Foyle Young Poet, Pushcart Nominee & BBC New Voice
Laura Irena Potts (born 16 February 1996) is an English poet and writer of radio drama. She is twice-recipient of The Foyle Young Poets Award and a Pushcart Prize nominee. In April 2017 Laura became one of the BBC’s New Voices at the age of 21, and received a commendation from The Poetry Society in 2018.
Laura was born in Wakefield, West Yorkshire and grew up in the village of Horbury. She is the only child of George Potts, a shipbuilder, and Jane Finch. Her mother, a pianist, earned a place at Leeds College of Music whilst her father was a bagpiper with Newcastle Pipeband during his younger days. She is of English, Scottish and Irish descent.
Laura was educated at Wakefield Girls’ High School (2007–2014) and read English, History and Classical Latin during her school days. She was a quiet and conscientious student, gaining four A*s in her A-Levels. She received The Year Prize, The English Literature Prize, The Classics Prize and The Memorial Medal for Poetry during her final year.
Laura began to write poetry at an early age, winning The Foyle Young Poets Award twice during her school days. By the age of sixteen she had supported Helen Mort and Ian McMillan, and had started to write for The University of York’s Lemon Press. She had also become one of The University of Leeds’ Lieder Poets, for which she collaborated with a composer from The Royal Welsh Conservatoire and performed at Leeds College of Music.
Laura rejected a chance to read English at Oxford University, instead accepting The University of York where she spent ‘two years of [her] life always moving somewhere but going nowhere’. She briefly moved to Carmarthen to work at The Dylan Thomas Birthplace in Swansea where she researched Dylan’s work and wrote articles for The Dylan Thomas Society. Though an editor for The Yorker Magazine and winner of the University’s Media Award for Creative Writing, she soon moved to study abroad at The University of Cape Town and left York on her return. She has later praised her own bravery in leaving an academic path ‘which gave [her] no growth and very little hope’.
On returning home to Wakefield, Laura worked odd jobs to fund her writing and largely wrote at night. Her work was soon accepted by long-established journals including The Interpreter’s House, Prole and The University of Salzburg’s Poetry Salzburg Review. Ezra Pound’s Agenda made her the Chosen Young TS Eliot Poet in February 2017, and soon afterwards she was shortlisted for a Charter-Oak Award for Best Historical Fiction at The University of Colorado. Within six months Laura had performed alongside Andrew Motion, Mike Harding and Linton Kwesi Johnson.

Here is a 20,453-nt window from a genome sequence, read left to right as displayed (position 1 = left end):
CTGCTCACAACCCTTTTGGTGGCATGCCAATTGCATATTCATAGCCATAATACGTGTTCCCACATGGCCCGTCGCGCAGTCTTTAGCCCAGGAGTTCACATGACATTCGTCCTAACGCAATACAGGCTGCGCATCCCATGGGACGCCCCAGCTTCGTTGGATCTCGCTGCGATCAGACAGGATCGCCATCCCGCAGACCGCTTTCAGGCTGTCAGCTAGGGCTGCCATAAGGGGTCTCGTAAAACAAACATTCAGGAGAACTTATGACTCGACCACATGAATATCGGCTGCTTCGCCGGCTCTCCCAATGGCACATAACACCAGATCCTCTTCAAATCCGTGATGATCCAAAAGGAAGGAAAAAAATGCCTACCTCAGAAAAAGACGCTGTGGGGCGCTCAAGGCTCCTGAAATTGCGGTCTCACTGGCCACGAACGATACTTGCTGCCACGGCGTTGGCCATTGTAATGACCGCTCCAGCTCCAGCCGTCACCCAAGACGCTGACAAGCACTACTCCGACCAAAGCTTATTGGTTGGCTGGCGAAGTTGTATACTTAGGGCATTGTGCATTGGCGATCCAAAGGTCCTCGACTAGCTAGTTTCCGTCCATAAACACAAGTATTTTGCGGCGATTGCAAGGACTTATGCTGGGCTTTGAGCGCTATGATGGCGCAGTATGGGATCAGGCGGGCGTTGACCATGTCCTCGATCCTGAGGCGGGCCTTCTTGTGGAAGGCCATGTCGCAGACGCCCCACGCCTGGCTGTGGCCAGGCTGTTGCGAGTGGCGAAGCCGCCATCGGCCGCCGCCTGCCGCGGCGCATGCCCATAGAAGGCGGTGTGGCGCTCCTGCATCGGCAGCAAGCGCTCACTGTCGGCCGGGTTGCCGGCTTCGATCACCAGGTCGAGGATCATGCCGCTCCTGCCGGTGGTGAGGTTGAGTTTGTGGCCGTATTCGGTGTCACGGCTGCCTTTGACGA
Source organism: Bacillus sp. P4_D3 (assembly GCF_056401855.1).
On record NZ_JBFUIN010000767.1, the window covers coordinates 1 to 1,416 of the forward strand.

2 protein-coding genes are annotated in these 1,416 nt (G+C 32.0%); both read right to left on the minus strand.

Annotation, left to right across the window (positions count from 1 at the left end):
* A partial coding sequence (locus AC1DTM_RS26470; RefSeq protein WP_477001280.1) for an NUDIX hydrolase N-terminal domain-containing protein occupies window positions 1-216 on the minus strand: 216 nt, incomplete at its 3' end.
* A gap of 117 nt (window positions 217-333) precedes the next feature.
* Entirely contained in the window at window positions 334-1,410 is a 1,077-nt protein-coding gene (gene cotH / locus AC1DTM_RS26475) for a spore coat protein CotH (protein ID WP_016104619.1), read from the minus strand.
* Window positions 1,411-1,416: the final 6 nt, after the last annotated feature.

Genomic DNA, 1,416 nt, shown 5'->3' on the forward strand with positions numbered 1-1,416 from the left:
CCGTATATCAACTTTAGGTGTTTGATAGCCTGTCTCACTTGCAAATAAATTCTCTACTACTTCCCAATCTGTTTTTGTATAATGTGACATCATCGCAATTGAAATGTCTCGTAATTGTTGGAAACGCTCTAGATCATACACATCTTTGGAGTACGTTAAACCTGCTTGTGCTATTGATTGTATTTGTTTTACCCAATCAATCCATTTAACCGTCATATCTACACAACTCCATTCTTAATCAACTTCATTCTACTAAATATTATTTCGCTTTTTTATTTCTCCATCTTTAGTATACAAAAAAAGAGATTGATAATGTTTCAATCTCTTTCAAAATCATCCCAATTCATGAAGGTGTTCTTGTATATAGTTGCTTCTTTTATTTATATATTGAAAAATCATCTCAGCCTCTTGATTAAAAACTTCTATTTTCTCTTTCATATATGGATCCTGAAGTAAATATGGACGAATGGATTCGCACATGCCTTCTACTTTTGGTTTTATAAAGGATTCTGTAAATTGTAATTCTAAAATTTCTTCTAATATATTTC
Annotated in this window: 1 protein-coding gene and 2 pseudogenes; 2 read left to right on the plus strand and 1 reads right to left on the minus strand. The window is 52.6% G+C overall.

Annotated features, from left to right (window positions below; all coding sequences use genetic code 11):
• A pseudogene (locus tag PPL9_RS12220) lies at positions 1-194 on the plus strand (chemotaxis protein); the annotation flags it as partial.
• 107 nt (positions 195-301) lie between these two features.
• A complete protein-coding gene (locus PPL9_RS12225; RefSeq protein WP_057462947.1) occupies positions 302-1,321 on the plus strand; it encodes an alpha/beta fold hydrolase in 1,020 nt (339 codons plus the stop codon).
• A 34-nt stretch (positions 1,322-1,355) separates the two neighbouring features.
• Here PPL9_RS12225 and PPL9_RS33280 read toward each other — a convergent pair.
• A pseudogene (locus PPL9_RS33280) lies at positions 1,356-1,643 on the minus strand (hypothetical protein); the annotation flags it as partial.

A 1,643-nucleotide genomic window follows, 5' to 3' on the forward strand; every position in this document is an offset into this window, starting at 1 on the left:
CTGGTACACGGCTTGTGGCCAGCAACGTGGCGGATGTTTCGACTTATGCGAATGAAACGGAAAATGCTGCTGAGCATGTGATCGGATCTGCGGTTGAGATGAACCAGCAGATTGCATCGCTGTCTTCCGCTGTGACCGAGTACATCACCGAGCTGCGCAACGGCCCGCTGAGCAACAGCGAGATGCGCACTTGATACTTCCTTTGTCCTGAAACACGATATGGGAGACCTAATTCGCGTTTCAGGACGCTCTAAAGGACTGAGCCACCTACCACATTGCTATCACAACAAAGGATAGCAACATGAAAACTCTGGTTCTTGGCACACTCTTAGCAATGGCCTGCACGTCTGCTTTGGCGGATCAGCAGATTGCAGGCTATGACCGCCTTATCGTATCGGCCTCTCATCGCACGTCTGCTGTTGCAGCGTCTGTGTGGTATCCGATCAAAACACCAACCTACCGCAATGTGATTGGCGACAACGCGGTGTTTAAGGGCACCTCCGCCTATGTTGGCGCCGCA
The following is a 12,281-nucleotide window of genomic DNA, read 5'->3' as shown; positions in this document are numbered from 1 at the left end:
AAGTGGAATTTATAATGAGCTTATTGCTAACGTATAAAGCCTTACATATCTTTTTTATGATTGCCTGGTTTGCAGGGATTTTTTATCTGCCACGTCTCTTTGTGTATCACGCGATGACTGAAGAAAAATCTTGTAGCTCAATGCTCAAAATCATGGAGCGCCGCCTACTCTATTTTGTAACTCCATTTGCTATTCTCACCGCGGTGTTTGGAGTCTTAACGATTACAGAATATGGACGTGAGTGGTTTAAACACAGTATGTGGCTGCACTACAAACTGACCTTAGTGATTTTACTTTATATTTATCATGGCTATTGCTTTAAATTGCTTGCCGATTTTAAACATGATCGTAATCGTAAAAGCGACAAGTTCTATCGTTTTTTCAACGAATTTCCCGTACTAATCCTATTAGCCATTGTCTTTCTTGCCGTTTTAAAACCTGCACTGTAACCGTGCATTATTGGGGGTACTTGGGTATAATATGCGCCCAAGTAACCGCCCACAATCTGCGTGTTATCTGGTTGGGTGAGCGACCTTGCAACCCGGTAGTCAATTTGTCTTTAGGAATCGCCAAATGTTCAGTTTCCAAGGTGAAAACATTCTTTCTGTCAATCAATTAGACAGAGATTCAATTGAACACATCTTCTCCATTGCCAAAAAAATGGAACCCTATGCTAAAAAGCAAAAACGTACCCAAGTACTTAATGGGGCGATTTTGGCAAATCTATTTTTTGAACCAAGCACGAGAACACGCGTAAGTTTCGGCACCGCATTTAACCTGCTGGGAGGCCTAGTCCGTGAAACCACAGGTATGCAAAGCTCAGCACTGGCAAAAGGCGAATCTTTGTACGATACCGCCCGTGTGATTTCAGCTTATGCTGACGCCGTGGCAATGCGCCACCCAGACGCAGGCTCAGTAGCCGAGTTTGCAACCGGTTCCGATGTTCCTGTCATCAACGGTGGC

In April 2017, Laura became one of the BBC’s Verb New Voices. The youngest of three writers selected, she was commissioned to write radio drama for BBC Radio 3. Her first piece, Sweet The Mourning Dew, is a series of poems based on the true stories of individuals who have lost loved ones to war, charting experiences from World War II to the present day. The piece, featuring Carnegie-Medal winner Berlie Doherty, was broadcast on The Christmas Verb in 2017 with Carol Ann Duffy and Hollie McNish.
In July 2017, Laura became one of The Poetry Business’ New Poets. Her work has since been published in Introduction X: The Poetry Business Book of New Poets. Soon afterwards she appeared on BBC Radio Leeds and was shortlisted in the 2017 Oxford Brookes International Poetry Competition, judged by Helen Mort. She was nominated for a Pushcart Prize in 2017.
Laura is no stranger to public performance, and gave her first at Wakefield’s Red Shed at the age of thirteen. 2017 saw her give a New Writing Showcase at the Ilkley Literature Festival and read at the BBC’s Contains Strong Language Festival in Hull, the City of Culture. She also wrote the short collection of poems North and Mourning based on her northern family heritage, and performed these with cellist Keely Hodgson at the Wakefield Lit Fest and The Verb New Voices Showcase.
In 2018, Laura received a commendation from The Poetry Society and was highly commended in the Prole Laureate Competition. She was awarded first prize for poetry by The Maria Edgeworth Literary Society in Dublin, and third place in The Bristol Poetry Prize. By spring, she had become an editor at Write Out Loud and received first prize in The Mother’s Milk Writing Awards. She was also awarded a scholarship to The Winchester Writers’ Festival, a bursary to the Kendal Poetry Festival, and a place in The Writing Squad. She is set to read at Winchester College in the autumn.
Laura still lives in her hometown of Wakefield, where she is a volunteer for Wakefield Hospice and was the official face of their Easter 2018 fundraising appeal. She is a supporter of local writing groups for the elderly and periodically teaches an adult writing class. She also hosts a monthly radio show on Chapel FM in Leeds interviewing local writers on the origins of their work, and is now an editor at Write Out Loud.
Laura has described herself as ‘an intensely private person’ and her own ‘little light’. She splits her time between Wakefield and Oxford, where her partner lives.